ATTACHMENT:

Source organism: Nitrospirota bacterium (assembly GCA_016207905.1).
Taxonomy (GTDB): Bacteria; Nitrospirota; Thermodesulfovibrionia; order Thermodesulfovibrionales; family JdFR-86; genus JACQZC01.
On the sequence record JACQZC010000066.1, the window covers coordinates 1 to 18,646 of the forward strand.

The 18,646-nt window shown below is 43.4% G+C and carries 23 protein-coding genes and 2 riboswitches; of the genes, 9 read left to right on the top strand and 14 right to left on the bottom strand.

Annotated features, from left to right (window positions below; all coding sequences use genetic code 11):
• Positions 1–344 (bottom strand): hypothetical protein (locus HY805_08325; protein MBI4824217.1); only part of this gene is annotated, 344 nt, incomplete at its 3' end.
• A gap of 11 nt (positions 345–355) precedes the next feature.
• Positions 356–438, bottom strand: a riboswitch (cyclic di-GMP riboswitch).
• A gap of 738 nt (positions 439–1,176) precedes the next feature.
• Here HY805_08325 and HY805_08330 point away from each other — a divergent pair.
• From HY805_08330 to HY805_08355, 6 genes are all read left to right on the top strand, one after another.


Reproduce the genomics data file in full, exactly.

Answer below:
Source organism: Nitrospirota bacterium (assembly GCA_016207905.1).
Taxonomy (GTDB): Bacteria; Nitrospirota; Thermodesulfovibrionia; order Thermodesulfovibrionales; family JdFR-86; genus JACQZC01.
On the sequence record JACQZC010000066.1, the window covers coordinates 1 to 18,646 of the forward strand.

The 18,646-nt window shown below is 43.4% G+C and carries 23 protein-coding genes and 2 riboswitches; of the genes, 9 read left to right on the top strand and 14 right to left on the bottom strand.

Annotated features, from left to right (window positions below; all coding sequences use genetic code 11):
• Positions 1–344 (bottom strand): hypothetical protein (locus HY805_08325; protein MBI4824217.1); only part of this gene is annotated, 344 nt, incomplete at its 3' end.
• A gap of 11 nt (positions 345–355) precedes the next feature.
• Positions 356–438, bottom strand: a riboswitch (cyclic di-GMP riboswitch).
• A gap of 738 nt (positions 439–1,176) precedes the next feature.
• Here HY805_08325 and HY805_08330 point away from each other — a divergent pair.
• From HY805_08330 to HY805_08355, 6 genes are all read left to right on the top strand, one after another.